You might assume anyone in healthcare would know better. Smart phones aren’t new. Health care providers have long wrestled with the patient privacy- and medical ethics-related ramifications. Yet once again, smart phones have contributed to a very public black eye for a health care provider.
UPMC Bedford in Everett, Pa. has been cited by the Pennsylvania Department of Health after employees snapped and shared photos and video of an unconscious patient who needed surgery to remove an object from a genital. Numerous employees, including two doctors, were disciplined for being present.
It’s not the first time unauthorized photos were taken of a hospital patient and shared or posted on social media.
- The Los Angeles Times in 2013 wrote about an anesthesiologist in California who put a sticker of a mustache on the face of an unconscious female patient, with a nurse’s aid then taking a picture. That article also reported allegations of a medical device salesman taking photos of a naked woman without her knowledge.
- In 2010, employees at a hospital in Florida were disciplined after taking and posting online photos of a shark attack victim who didn’t survive. No one was fired, with the hospital concluding the incident was the “result of poor judgement rather than malicious intent,” according to an article in Radiology Today.
- Such incidents also have touched medical schools. In 2010 a student at a medical school in New York posed with a medical cadaver and gave a thumbs up as a classmate took a photo posted to Facebook. In a survey, more than half of medical schools reported catching students posting unprofessional content online, including some that violated patient confidentiality. The 2010 incident prompted revisions of medical school policies, with some medical schools banning smart phones from rooms where medical cadavers are dissected.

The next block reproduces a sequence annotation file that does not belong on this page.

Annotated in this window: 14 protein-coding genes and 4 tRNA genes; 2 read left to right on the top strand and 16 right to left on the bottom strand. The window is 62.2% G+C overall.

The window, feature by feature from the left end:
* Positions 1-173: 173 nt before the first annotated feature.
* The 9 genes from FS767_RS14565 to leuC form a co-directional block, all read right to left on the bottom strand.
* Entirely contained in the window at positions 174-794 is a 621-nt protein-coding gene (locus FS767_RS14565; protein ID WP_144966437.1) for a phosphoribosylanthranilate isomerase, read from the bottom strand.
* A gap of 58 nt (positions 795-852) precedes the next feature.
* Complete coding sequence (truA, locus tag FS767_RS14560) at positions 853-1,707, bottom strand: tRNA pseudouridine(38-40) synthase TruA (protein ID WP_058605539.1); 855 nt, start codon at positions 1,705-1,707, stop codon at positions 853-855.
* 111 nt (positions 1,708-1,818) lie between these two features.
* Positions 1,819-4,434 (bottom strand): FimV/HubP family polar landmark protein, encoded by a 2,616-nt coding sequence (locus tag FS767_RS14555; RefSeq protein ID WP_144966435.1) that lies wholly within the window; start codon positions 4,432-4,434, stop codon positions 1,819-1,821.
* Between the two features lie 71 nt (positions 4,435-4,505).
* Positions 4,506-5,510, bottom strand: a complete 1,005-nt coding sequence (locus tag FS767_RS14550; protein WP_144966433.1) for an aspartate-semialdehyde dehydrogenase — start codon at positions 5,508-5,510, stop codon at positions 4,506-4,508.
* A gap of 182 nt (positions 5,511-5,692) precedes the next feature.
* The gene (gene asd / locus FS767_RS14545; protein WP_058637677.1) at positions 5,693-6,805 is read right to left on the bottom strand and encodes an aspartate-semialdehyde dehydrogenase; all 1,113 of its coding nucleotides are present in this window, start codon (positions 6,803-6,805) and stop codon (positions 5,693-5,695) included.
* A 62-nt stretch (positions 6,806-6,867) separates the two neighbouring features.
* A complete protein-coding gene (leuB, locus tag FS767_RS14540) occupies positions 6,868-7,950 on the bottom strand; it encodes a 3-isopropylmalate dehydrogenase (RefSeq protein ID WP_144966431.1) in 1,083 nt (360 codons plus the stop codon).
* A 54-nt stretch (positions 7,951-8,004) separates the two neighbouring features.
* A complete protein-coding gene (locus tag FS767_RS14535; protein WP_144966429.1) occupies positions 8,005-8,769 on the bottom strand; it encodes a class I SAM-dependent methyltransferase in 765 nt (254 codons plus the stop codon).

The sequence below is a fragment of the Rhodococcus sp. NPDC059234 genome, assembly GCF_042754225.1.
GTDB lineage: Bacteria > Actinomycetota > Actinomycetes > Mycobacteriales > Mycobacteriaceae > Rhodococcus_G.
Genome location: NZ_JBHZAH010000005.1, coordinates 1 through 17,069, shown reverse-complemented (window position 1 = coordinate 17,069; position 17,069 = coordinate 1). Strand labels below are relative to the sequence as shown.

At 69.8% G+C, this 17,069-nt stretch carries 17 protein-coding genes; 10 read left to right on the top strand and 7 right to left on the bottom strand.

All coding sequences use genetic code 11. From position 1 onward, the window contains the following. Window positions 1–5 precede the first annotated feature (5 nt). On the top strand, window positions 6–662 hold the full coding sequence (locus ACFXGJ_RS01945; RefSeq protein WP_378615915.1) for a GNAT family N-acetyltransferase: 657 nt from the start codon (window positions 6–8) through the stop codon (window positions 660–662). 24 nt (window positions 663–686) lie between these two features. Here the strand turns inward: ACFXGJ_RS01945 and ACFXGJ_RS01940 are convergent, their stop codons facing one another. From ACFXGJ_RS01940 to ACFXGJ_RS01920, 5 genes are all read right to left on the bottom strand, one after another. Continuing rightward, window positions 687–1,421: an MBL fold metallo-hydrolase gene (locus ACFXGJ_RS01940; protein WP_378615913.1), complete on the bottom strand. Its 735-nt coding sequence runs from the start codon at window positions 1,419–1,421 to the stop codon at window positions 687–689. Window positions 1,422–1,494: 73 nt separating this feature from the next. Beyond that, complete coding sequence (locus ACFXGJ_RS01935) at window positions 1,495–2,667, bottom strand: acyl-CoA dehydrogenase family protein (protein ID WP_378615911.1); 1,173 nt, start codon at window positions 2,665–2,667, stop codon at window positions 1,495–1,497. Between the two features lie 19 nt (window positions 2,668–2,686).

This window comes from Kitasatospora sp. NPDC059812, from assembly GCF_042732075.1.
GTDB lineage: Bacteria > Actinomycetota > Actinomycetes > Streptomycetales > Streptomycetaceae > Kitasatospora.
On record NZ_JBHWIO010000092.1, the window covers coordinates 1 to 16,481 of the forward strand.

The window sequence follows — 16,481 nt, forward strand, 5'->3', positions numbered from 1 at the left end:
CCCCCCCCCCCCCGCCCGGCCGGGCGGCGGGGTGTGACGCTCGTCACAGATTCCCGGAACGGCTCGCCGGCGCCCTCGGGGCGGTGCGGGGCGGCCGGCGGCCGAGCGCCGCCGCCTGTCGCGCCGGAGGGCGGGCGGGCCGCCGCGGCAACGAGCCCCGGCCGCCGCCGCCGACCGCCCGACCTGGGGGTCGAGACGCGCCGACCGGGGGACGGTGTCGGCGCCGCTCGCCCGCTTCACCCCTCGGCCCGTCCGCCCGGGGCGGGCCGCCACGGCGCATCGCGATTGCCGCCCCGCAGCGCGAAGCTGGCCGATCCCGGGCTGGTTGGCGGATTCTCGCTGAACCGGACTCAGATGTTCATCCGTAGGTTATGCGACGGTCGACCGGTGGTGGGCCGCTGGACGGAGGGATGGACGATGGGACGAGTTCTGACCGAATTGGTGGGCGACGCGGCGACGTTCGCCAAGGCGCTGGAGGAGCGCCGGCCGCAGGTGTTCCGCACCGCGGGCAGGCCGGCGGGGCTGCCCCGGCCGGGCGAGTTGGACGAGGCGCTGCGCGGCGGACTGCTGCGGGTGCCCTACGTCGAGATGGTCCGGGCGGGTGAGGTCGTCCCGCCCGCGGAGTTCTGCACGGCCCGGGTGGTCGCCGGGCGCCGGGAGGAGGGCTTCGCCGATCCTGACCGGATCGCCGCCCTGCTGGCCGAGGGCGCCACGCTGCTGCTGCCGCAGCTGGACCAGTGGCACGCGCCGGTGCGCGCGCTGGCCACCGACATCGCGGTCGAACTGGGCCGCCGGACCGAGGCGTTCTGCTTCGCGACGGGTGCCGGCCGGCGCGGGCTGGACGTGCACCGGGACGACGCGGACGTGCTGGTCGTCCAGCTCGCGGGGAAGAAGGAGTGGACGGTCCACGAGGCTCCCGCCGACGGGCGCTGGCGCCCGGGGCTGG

Regarding hospital incidents, The Los Angeles Times quoted a patient rights advocate as saying, “The idea that people are using their cellphone or even have one in the operating room is crazy. It’s a massive security risk and incredibly insensitive to patients.”
In the UPMC Bedford incident, a crowd of employees, including a doctor not involved in the patient’s care, crowded into an operating room, according to the health department’s investigation report. A doctor said he wanted a photograph for educational purposes, and an employee later said a cell phone was used because the operating room camera wasn’t working. But others took their own photos and videos, which then were shared. About two weeks later an employee informed hospital administrators of the photo sharing, resulting in an in-house investigation and state health department investigation.
“The behavior of these few individuals was abhorrent and intolerable per our policies and standards,” UPMC spokeswoman Susan Manko said in an email. “Upon discovery, we immediately reported it to the [health department], conducted our own investigation, and took disciplinary action, with our corrective action plan approved by the [health department].”
The hospital’s actions include reinforcing privacy-related policies and requiring people involved in the incident to undergo training. Two doctors were suspended and a nursing director was replaced, according to the health department